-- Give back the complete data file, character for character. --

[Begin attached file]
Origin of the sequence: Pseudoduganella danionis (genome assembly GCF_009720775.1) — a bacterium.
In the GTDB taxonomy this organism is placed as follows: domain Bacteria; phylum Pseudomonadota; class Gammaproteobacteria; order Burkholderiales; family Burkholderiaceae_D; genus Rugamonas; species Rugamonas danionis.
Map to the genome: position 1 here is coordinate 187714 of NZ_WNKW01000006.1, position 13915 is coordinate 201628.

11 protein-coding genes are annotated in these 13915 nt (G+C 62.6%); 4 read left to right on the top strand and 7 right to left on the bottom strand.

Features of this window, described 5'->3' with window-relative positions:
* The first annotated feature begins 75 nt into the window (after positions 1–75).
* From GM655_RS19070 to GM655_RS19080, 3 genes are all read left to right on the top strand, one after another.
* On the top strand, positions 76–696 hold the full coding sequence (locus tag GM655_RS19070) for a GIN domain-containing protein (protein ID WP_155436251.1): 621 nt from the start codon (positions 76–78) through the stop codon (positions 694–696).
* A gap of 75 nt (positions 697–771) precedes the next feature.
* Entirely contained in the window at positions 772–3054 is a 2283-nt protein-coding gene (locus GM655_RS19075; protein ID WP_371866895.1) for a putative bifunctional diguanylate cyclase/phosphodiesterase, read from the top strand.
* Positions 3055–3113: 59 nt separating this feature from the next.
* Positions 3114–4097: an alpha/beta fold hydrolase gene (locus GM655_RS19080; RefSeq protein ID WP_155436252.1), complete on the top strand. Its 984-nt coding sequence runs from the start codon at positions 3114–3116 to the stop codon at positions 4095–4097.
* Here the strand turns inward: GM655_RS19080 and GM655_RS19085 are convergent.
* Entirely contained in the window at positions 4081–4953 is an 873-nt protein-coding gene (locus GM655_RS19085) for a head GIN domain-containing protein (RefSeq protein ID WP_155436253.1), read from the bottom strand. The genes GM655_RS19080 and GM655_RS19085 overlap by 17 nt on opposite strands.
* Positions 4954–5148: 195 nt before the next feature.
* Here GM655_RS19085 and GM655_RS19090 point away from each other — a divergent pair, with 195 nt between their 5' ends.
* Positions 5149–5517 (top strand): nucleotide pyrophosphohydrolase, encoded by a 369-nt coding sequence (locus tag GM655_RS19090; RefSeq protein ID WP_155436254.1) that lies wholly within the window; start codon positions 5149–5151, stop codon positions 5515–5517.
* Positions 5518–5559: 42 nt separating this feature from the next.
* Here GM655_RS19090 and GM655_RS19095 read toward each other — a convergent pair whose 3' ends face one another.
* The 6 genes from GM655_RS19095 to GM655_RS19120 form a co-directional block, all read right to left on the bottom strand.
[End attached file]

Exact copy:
Origin of the sequence: Pseudoduganella danionis (genome assembly GCF_009720775.1) — a bacterium.
In the GTDB taxonomy this organism is placed as follows: domain Bacteria; phylum Pseudomonadota; class Gammaproteobacteria; order Burkholderiales; family Burkholderiaceae_D; genus Rugamonas; species Rugamonas danionis.
Map to the genome: position 1 here is coordinate 187714 of NZ_WNKW01000006.1, position 13915 is coordinate 201628.

11 protein-coding genes are annotated in these 13915 nt (G+C 62.6%); 4 read left to right on the top strand and 7 right to left on the bottom strand.

Features of this window, described 5'->3' with window-relative positions:
* The first annotated feature begins 75 nt into the window (after positions 1–75).
* From GM655_RS19070 to GM655_RS19080, 3 genes are all read left to right on the top strand, one after another.
* On the top strand, positions 76–696 hold the full coding sequence (locus tag GM655_RS19070) for a GIN domain-containing protein (protein ID WP_155436251.1): 621 nt from the start codon (positions 76–78) through the stop codon (positions 694–696).
* A gap of 75 nt (positions 697–771) precedes the next feature.
* Entirely contained in the window at positions 772–3054 is a 2283-nt protein-coding gene (locus GM655_RS19075; protein ID WP_371866895.1) for a putative bifunctional diguanylate cyclase/phosphodiesterase, read from the top strand.
* Positions 3055–3113: 59 nt separating this feature from the next.
* Positions 3114–4097: an alpha/beta fold hydrolase gene (locus GM655_RS19080; RefSeq protein ID WP_155436252.1), complete on the top strand. Its 984-nt coding sequence runs from the start codon at positions 3114–3116 to the stop codon at positions 4095–4097.
* Here the strand turns inward: GM655_RS19080 and GM655_RS19085 are convergent.
* Entirely contained in the window at positions 4081–4953 is an 873-nt protein-coding gene (locus GM655_RS19085) for a head GIN domain-containing protein (RefSeq protein ID WP_155436253.1), read from the bottom strand. The genes GM655_RS19080 and GM655_RS19085 overlap by 17 nt on opposite strands.
* Positions 4954–5148: 195 nt before the next feature.
* Here GM655_RS19085 and GM655_RS19090 point away from each other — a divergent pair, with 195 nt between their 5' ends.
* Positions 5149–5517 (top strand): nucleotide pyrophosphohydrolase, encoded by a 369-nt coding sequence (locus tag GM655_RS19090; RefSeq protein ID WP_155436254.1) that lies wholly within the window; start codon positions 5149–5151, stop codon positions 5515–5517.
* Positions 5518–5559: 42 nt separating this feature from the next.
* Here GM655_RS19090 and GM655_RS19095 read toward each other — a convergent pair whose 3' ends face one another.
* The 6 genes from GM655_RS19095 to GM655_RS19120 form a co-directional block, all read right to left on the bottom strand.